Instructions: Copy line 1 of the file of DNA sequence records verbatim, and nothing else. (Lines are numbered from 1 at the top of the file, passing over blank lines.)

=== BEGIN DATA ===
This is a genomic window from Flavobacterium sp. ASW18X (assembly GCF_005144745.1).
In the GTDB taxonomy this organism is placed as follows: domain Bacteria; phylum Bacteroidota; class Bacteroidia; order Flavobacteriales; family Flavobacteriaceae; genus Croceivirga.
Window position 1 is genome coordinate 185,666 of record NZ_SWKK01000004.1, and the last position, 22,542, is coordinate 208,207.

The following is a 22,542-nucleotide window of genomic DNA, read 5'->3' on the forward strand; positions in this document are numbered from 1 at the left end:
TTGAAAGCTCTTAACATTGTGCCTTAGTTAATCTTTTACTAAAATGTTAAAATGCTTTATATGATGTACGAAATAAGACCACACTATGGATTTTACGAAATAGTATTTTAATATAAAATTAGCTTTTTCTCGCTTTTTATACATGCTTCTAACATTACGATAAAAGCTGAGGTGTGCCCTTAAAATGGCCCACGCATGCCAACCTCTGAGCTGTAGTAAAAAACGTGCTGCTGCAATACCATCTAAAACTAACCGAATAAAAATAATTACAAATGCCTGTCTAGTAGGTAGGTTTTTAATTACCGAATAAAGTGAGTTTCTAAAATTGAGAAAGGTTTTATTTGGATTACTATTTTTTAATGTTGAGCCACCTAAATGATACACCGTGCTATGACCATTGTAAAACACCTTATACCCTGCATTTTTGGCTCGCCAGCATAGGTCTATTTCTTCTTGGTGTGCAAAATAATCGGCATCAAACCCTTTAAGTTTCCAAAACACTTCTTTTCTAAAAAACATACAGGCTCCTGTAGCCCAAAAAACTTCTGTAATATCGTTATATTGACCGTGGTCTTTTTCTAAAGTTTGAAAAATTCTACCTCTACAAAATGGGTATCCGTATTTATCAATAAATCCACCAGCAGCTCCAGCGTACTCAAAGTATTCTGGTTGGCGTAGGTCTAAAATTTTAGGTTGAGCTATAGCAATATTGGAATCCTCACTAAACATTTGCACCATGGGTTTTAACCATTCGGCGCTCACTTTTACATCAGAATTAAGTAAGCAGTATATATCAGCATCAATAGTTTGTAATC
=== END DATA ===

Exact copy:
This is a genomic window from Flavobacterium sp. ASW18X (assembly GCF_005144745.1).